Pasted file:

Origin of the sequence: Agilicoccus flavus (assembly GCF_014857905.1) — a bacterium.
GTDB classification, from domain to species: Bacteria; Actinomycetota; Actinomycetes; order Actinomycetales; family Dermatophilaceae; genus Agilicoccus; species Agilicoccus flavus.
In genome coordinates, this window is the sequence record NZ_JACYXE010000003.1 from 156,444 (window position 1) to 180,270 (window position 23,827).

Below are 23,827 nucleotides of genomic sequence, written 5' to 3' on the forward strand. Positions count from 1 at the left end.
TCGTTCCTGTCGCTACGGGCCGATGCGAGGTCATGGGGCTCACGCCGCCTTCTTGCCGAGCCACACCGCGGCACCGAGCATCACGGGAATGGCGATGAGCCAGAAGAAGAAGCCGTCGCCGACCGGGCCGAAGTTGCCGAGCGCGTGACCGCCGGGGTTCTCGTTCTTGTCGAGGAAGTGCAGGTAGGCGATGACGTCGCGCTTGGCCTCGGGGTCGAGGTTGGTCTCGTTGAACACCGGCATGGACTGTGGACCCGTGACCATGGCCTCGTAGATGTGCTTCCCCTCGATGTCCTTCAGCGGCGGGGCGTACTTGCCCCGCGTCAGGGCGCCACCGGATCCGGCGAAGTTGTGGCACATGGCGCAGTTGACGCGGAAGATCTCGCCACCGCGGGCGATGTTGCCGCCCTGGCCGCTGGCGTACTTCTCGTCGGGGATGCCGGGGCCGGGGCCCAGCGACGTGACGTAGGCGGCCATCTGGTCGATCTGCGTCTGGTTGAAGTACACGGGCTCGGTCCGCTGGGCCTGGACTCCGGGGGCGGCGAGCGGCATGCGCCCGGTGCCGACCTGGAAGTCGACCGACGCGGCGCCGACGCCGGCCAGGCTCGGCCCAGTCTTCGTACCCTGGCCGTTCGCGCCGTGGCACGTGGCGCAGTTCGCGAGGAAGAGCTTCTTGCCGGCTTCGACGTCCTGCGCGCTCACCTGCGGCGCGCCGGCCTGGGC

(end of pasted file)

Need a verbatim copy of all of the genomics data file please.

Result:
Origin of the sequence: Agilicoccus flavus (assembly GCF_014857905.1) — a bacterium.
GTDB classification, from domain to species: Bacteria; Actinomycetota; Actinomycetes; order Actinomycetales; family Dermatophilaceae; genus Agilicoccus; species Agilicoccus flavus.
In genome coordinates, this window is the sequence record NZ_JACYXE010000003.1 from 156,444 (window position 1) to 180,270 (window position 23,827).

Below are 23,827 nucleotides of genomic sequence, written 5' to 3' on the forward strand. Positions count from 1 at the left end.
TCGTTCCTGTCGCTACGGGCCGATGCGAGGTCATGGGGCTCACGCCGCCTTCTTGCCGAGCCACACCGCGGCACCGAGCATCACGGGAATGGCGATGAGCCAGAAGAAGAAGCCGTCGCCGACCGGGCCGAAGTTGCCGAGCGCGTGACCGCCGGGGTTCTCGTTCTTGTCGAGGAAGTGCAGGTAGGCGATGACGTCGCGCTTGGCCTCGGGGTCGAGGTTGGTCTCGTTGAACACCGGCATGGACTGTGGACCCGTGACCATGGCCTCGTAGATGTGCTTCCCCTCGATGTCCTTCAGCGGCGGGGCGTACTTGCCCCGCGTCAGGGCGCCACCGGATCCGGCGAAGTTGTGGCACATGGCGCAGTTGACGCGGAAGATCTCGCCACCGCGGGCGATGTTGCCGCCCTGGCCGCTGGCGTACTTCTCGTCGGGGATGCCGGGGCCGGGGCCCAGCGACGTGACGTAGGCGGCCATCTGGTCGATCTGCGTCTGGTTGAAGTACACGGGCTCGGTCCGCTGGGCCTGGACTCCGGGGGCGGCGAGCGGCATGCGCCCGGTGCCGACCTGGAAGTCGACCGACGCGGCGCCGACGCCGGCCAGGCTCGGCCCAGTCTTCGTACCCTGGCCGTTCGCGCCGTGGCACGTGGCGCAGTTCGCGAGGAAGAGCTTCTTGCCGGCTTCGACGTCCTGCGCGCTCACCTGCGGCGCGCCGGCCTGGGC